So, how do they explain that one?

JK
Only saw this now, but you don't understand the meaning of those terms as applied to genetics.

Heterozygous refers to the similarity of the genes compared, in this case, meaning that the two genes are different. Therefore, the sister had one copy of the mutation and presumably one normal gene, not two copies of the mutation, if she had two copies of the same mutation the correct term for this would be homozygous.

Hemizygous in this case means that Alexei had one copy of the mutation, and the other copy is missing, which makes sense for a gene located on the X chromosome for a male.
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  #166  
Old 09-11-2011, 07:38 PM
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I was just wondering if anyone could possibly elaborate on Alexei's personality. Most of what I've read about him concerns his hemophilia and the role it played in the downfall of the Romanovs, but I haven't read alot about his personality. I did read a little bit on wikipedia, but I'm not sure if that's necessarily as reliable as some of you who have probably read books on this subject. So was he really submissive to his mother and would he have been similar to his father regarding his bride? I've read that Alexandra had very strong influence of Nicholas. Was Alexei spoiled and used to having his way? Were they considering a bride for him before they were taken by the Bolsheviks? Also, I've read some about hemophilia separate from the Romanovs, and it seems that boys quite often suffer from low self-esteem and guilt. Anyway, sorry for the long post. I was just wondering if you any of you could enlighten me. Any answers would be much appreciated.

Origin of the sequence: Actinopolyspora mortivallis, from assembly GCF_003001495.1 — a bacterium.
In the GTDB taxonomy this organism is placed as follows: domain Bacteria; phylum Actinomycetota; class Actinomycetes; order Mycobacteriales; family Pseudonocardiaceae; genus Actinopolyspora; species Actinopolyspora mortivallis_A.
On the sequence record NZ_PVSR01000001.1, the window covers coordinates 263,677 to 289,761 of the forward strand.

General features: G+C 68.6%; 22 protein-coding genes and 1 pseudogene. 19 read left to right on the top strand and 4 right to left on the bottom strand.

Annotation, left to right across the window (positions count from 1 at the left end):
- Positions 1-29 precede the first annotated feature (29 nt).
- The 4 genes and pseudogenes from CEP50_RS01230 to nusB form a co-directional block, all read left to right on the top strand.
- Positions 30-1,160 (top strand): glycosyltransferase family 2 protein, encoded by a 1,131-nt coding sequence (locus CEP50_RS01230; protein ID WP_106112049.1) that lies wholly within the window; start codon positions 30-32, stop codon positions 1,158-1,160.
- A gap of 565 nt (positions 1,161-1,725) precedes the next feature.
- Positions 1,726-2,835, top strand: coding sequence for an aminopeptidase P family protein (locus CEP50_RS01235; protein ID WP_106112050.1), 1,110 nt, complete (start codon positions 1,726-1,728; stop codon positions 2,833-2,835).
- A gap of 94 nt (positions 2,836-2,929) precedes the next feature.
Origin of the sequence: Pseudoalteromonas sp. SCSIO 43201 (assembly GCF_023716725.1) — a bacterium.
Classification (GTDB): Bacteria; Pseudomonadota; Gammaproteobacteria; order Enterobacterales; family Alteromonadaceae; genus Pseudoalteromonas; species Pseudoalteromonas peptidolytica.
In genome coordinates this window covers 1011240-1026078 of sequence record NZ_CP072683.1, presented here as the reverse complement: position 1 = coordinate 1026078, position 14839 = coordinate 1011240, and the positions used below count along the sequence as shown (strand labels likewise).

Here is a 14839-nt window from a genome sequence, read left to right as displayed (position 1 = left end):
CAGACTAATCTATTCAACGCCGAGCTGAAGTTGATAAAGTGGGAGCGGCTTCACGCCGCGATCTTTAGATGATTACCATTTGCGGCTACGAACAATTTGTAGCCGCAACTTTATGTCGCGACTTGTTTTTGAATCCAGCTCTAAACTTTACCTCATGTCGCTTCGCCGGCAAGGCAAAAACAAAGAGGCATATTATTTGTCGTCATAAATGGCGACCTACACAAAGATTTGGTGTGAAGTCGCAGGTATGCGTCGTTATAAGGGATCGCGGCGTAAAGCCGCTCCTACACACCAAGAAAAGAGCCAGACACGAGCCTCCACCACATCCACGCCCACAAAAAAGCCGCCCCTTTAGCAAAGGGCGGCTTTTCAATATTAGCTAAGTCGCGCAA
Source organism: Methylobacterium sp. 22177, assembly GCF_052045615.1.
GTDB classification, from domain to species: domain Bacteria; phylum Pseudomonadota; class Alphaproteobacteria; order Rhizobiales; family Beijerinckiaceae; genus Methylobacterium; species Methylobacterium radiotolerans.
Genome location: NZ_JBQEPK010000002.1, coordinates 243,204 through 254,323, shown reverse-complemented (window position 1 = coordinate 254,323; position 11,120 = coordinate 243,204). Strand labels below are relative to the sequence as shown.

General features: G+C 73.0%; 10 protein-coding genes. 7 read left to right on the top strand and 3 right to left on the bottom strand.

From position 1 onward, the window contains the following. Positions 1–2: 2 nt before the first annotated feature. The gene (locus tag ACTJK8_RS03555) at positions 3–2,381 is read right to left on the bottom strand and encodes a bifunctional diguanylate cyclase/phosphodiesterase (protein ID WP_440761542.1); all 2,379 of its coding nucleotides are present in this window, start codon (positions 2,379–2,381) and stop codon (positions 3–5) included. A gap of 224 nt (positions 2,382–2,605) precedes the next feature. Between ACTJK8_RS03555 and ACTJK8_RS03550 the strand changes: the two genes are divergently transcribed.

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  #167  
Old 09-11-2011, 08:18 PM
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Alexei clung to life. He was in much pain and, often, had bleeds. I doubt, at his tender age they were thinking of a bride for him.They just prayed that he lived. He was spoiled, but like any sickly child in a family, is. He, often, fought, not physically his parents restraints, especially his mother. His mother was neurotic to begin with, his being ill was an inordinate burden for her. She wanted a "fit" heir and they had this problem. Alexandra had great influence on her husband, which turned out to be a great problem for, Nicholas. I don't think Alexei sufferen from low-self esteem or blamed himself. No biographer has ever said that, that I am aware of.
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  #168  
Old 09-11-2011, 08:20 PM
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The little i can remember off the top of my head is that he was indeed spoiled, mostly due to his illness and probably the guilt of those around him, especially his mother. When he was young he could definitely be described as a spoiled brat but I personally tend to give him a pass because of the situation he was growing up in and how much he was indulged by those around him. As he grew older, his spoiled tendencies seemed to stop being so prevalent, giving me the impression that they might have stopped. I also recall hearing that he idolized his father and he was the only one who could make him behave. He was very close with his sisters, and I personally do not recall reading that he was closer to one as opposed to another. As for a possible wife, I honestly can not say, Olga and Tatiana were in their 20s when they died yet who they were going to marry was hardly brought up. With Alexei he was younger and it also seems that there was a belief, that was never voiced, that Alexei wouldn't live long enough to get married.